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Call Me By Your Name

Italy, 1983. Young American Oliver spends his vacation with the Perlmans and their 17 year old son Elio. A summer with antique art and very contemporary desires.

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“River flow is not that all things change. So we do not find it twice, however some things remain the same only through change“ writes Oliver (Armie Hammer) about Heracltius‘ “Panta rhei“ river in his notes. The young American spends the summer of 1983 with the Perlmans and their 17 year old son Elio (Timothée Chalamet) at their vacation house in Italy. He helps the father and archaeology professor Mr. Perlman (Michael Stuhlbarg) with his cataloguing in return.


When he takes him to the archaeological site of an Antique sculpture, Oliver gently strokes the bronze lips of the male figure which rises from the sky blue Lake Garda, just like Elio will do later on. When the almost 2 metre Armie Hammer‘s stretches his well-toned body in the water, director Luca Guadagnino (A BIGGER SPLASHES) transforms Oliver into a god-like statue. And when Mr. Perlman describes the timeless ambivalence of Praxiteles‘impossibly arches sculptures, he might as well be talking about the protagonists of the film when their naked bodies intertwine in bed, “as if they challenge one to desire them.“

Oliver begins to reshape the unwritten traditions of the Perlmans in a discrete way, dancing into Elio‘s heart at the open air disco to the Psychedelic Furs‘ “Love My Way,“ Oliver is treated like a long-lost son by the guest family, the girls in the Italian village fall for him, and he follows “the peach“ to its Latin origin during philological discussions. CALL ME BY YOUR NAME is about how the careful word constructions of Oliver‘s linguistic competence and Elio‘s literary education become insufficient. The first passes they make, wherein Elio‘s banal “later!“ fills him with insecurity, are clumsy, and before Oliver and Elio approach the unknown to the sounds of Sufjan Stevens, the two opposites butt heads. Physical passion and cautious emotional desire oppose and complete each other. The power relations keep changing in their relationship. Luca Guadagnino uses his soundtrack as an emotional ECG: the music accentuates the images for just a few seconds sometimes or ends abruptly with the next cut.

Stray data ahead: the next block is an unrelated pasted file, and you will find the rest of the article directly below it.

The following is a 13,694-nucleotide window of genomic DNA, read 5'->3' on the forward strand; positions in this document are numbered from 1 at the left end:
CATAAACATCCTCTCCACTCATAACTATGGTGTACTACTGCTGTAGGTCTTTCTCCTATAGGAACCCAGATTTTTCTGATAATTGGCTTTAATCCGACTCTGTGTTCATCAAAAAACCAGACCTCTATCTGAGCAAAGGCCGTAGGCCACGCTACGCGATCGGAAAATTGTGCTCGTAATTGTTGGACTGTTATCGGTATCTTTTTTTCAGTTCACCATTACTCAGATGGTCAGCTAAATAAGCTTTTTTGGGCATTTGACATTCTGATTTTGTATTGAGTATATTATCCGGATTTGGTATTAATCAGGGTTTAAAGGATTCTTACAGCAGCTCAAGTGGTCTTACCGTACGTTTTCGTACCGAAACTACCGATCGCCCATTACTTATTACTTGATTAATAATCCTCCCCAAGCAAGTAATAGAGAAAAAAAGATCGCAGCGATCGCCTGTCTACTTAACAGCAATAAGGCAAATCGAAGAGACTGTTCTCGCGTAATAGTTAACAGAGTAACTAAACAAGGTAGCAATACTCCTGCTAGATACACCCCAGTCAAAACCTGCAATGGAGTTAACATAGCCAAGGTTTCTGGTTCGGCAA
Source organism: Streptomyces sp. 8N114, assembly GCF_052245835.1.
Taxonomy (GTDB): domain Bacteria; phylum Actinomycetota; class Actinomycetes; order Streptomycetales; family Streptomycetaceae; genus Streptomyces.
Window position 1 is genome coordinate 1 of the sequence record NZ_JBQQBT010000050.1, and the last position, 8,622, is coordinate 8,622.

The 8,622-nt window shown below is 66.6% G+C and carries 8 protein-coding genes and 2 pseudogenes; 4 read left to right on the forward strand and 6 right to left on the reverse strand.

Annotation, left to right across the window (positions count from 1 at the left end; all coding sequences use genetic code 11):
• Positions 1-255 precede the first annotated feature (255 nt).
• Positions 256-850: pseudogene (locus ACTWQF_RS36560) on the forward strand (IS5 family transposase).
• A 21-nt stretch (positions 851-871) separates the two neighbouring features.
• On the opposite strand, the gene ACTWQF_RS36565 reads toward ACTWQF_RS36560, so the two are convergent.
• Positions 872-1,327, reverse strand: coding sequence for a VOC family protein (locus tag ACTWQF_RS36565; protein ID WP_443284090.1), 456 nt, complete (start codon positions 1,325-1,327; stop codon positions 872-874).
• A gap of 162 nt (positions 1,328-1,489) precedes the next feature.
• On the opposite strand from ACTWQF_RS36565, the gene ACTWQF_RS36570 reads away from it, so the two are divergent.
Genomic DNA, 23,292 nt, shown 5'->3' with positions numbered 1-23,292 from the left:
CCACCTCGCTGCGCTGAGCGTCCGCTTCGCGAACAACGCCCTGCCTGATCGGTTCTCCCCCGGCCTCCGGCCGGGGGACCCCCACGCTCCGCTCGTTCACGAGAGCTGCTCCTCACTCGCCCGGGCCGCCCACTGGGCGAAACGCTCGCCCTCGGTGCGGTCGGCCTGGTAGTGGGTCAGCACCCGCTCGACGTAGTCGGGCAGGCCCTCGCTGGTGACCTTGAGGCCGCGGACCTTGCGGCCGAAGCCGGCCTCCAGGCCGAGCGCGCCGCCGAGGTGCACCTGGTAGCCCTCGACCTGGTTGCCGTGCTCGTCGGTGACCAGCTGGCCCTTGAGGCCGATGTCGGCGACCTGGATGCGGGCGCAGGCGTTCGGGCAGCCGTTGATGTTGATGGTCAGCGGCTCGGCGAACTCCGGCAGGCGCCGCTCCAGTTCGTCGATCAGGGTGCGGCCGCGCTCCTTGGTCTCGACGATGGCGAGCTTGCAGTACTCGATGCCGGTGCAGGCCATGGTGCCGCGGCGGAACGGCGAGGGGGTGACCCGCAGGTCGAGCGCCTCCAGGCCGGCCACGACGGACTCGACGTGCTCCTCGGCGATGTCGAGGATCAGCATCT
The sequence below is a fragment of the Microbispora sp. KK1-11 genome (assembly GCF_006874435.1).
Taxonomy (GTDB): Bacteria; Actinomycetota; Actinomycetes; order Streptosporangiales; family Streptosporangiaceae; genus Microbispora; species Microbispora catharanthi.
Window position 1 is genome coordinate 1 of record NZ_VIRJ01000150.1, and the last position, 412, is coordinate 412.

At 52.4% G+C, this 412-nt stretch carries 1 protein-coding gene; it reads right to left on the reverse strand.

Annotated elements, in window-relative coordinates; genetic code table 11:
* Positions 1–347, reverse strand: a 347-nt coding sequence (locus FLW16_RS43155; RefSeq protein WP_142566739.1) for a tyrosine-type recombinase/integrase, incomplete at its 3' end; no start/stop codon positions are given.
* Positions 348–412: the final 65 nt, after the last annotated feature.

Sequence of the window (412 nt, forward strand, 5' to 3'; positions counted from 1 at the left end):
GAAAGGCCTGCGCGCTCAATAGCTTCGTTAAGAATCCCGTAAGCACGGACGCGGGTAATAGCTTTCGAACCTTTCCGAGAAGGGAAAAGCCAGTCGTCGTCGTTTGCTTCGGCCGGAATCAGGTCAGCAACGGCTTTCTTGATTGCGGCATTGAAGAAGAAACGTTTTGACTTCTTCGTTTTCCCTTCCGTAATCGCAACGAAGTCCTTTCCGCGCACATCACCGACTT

The Perlmans invite friends who fight over politics and Buñuel in one scene. The caretaker is lying on the grass and watches on amused. Elio gets a nosebleed and leaves the dinner table. Oliver follows him. Away from all the hectic, CALL ME BY YOUR NAME searches for beauty in which pain and happiness can complement and meld together like the names of the protagonists: “Call me by your name and I‘ll call you by mine.“

The interplay between happiness and pain is what drives Oliver‘s musings. In Terrence Malick‘s film KNIGHT OF CUPS a character says that happiness should be seen as a gift and so should suffering, because it connects you to something higher. Screenwriter James Ivory (THE REMAINS OF THE DAY) articulates this thought in CALL ME BY YOUR NAME in what is probably the best monologue about the pain of love: „If you feel pain, nurture it (….) But to feel nothing so as not to feel anything - what a waste!

Hardy Zaubitzer

Translation: Elinor Lewy

Credits

Original title: Call Me By Your Name
Frankreich/Italien 2017, 130 min
Genre: Drama, Love-story
Director: Luca Guadagnino
Author: James Ivory, Luca Guadagnino, Walter Fasano
DOP: Sayombhu Mukdeeprom
Montage: Walter Fasano
Distributor: Sony Pictures
Cast: Amira Casar, Michael Stuhlbarg, Esther Garrel, Armie Hammer, Timothée Chalamet, Victoire Du Bois
FSK: 12
Release: 01.03.2018

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